Systems architecture integrates the interplay between hardware and software and determines UGV success and autonomy.
Vehicle control system
Unmanned ground vehicle control system is the a kind of human-machine interaction system, which is used for commanding and controlling the unmanned ground vehicle to complete the task such as mission planning, autonomous or remote control driving, reconnaissance, combat and etc., It works as the nerve center of the unmanned ground vehicles. In this complex system, human is in charge of the complex and advanced features such as monitoring, control, authorization, quick decision with the help of the intelligent assist systems. The control system is responsible for the transmission of video, audio, instruction, data and etc. It provides a friendly human-machine interface, helping the controller complete various missions such as monitoring the status of the unmanned vehicle, task load and communication equipment.
Unmanned ground vehicle developed from Remote-Operated vehicles to Autonomous , although Supervisory Control is also used to refer to situations where there is a combination of decision making from internal UGV systems and the remote human operator. Control systems are evolving with them. Early unmanned ground vehicle control system used a cable for communication within the range of sight. System performance was highly dependent on the interaction between the operator and the human-computer interaction, that directly related to efficiency, accuracy and safety.
Some examples of remote-operated UGV technology are: Unmanned Snatch Land Rover, Frontline Robotics Teleoperated UGV (TUGV), Gladiator Tactical Unmanned Ground Vehicle (used by the United States Marine Corps), iRobot PackBot, Unmanned ground vehicle Miloš used by Serbian Armed Forces, Foster-Miller TALON, Remotec ANDROS F6A, Autonomous Solutions, Mesa Associates Tactical Integrated Light-Force Deployment Assembly (MATILDA), Vecna Robotics Battlefield Extraction-Assist Robot (BEAR), G-NIUS Autonomous Unmanned Ground Vehicles (Israel Aerospace Industries/Elbit Systems joint venture), Guardium Robowatch ASENDRO, Ripsaw MS1, DRDO Daksh, VIPeR, DOK-ING mine clearing, firefighting, and underground mining UGV’s MacroUSA, Armadillo V2 Micro UGV (MUGV) and Scorpion SUGV, Nova 5, Krymsk APC and Clearpath Robotics.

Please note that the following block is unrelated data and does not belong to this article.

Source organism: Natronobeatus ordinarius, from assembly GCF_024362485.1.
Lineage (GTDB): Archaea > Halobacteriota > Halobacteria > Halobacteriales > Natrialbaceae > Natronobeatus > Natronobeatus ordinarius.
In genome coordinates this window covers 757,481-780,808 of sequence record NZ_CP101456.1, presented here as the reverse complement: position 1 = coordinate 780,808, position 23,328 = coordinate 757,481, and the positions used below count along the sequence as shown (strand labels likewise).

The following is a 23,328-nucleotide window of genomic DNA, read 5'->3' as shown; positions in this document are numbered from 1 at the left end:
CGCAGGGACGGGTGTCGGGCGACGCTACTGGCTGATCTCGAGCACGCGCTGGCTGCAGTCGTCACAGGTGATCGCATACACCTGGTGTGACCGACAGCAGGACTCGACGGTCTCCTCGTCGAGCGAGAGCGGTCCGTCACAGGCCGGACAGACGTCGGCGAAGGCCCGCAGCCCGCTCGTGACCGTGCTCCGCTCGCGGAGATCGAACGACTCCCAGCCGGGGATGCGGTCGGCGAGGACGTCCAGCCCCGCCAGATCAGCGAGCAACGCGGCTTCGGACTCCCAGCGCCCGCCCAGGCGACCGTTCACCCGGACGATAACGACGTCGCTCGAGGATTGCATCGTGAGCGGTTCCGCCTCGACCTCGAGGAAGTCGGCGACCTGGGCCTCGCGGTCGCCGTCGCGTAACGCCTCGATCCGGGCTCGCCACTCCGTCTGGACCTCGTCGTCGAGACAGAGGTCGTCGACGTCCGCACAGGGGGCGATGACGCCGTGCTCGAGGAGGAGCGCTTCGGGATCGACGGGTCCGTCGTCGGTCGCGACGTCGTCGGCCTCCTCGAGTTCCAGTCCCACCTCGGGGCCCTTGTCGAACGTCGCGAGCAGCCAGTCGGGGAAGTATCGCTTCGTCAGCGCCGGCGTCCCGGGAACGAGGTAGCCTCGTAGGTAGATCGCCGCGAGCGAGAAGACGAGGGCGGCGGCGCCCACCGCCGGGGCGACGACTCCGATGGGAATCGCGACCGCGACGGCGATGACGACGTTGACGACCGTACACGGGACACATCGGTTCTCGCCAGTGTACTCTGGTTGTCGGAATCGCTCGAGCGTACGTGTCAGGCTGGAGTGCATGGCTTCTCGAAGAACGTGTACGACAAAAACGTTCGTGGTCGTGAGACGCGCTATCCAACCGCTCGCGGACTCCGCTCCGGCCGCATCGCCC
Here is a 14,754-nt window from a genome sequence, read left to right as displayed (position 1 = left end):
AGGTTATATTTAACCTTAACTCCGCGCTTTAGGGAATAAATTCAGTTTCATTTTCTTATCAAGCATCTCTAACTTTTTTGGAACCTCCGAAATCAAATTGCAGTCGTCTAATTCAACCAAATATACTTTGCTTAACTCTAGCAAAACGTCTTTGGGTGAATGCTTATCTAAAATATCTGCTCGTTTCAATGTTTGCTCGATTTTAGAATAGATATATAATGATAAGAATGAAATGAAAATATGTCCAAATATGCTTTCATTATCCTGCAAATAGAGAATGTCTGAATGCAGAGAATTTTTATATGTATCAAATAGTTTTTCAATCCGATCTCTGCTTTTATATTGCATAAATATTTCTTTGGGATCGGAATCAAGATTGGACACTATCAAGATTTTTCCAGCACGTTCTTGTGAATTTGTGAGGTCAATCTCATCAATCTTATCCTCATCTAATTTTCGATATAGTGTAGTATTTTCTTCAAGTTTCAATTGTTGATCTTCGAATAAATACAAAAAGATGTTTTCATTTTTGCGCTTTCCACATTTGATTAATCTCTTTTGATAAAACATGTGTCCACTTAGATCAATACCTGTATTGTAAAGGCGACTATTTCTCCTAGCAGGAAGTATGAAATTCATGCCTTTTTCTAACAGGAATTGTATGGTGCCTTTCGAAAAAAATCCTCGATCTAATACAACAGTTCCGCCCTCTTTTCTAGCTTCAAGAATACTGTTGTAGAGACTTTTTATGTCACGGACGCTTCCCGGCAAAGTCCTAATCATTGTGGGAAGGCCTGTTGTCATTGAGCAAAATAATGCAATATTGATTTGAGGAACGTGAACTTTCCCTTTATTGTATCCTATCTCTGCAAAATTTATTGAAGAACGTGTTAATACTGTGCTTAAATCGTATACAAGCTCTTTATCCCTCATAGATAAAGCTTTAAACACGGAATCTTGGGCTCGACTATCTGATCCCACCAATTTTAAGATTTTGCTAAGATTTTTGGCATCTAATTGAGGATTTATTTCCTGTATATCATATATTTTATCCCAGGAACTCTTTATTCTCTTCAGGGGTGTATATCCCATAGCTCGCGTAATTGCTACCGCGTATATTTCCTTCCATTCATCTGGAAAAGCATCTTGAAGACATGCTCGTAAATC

As technology advancing, control system can provide the operator more comprehensive, accurate information including visual, tactile and other sensory information. The operability was improved. With the increasing autonomous ability of unmanned ground vehicle, control system provides more information about the platform motion and environmental conditions. It reduce the burden on staff heavily. The operator can manipulate the vehicle as in it. The staff take convenient and natural way to interact with unmanned ground vehicle.
Roboteam’s “Top Layer” autonomous technology
For example, Roboteam’s “Top Layer” technology is an advanced sensor that allows a single operator to control multiple robotic systems at once. An operator can control every feature on each robot with a single controller. This technology enables the creation of a convoy of semi-autonomous robots through the use of a communication network. The operator can navigate the convoy behind line-of-sight to capture intelligence, dispose of threats and conduct other mission-critical activities. Each robot is programmed to instinctively follow the designated leader, while also being able to explore independently. The operator can call the convoy back “home” once they have completed their mission. Sophisticated integrated sensors allow the platforms to navigate obstacles
and terrain in urban, outdoor and subterranean environments. By design, the top layer technology is interoperable – meaning
that the module works with older platforms and will scale to operate with new models in the future.
Perception technologies, including sensors, algorithms (particularly for data fusion and for “active vision” in multiple modalities), and processing capabilities, are essential.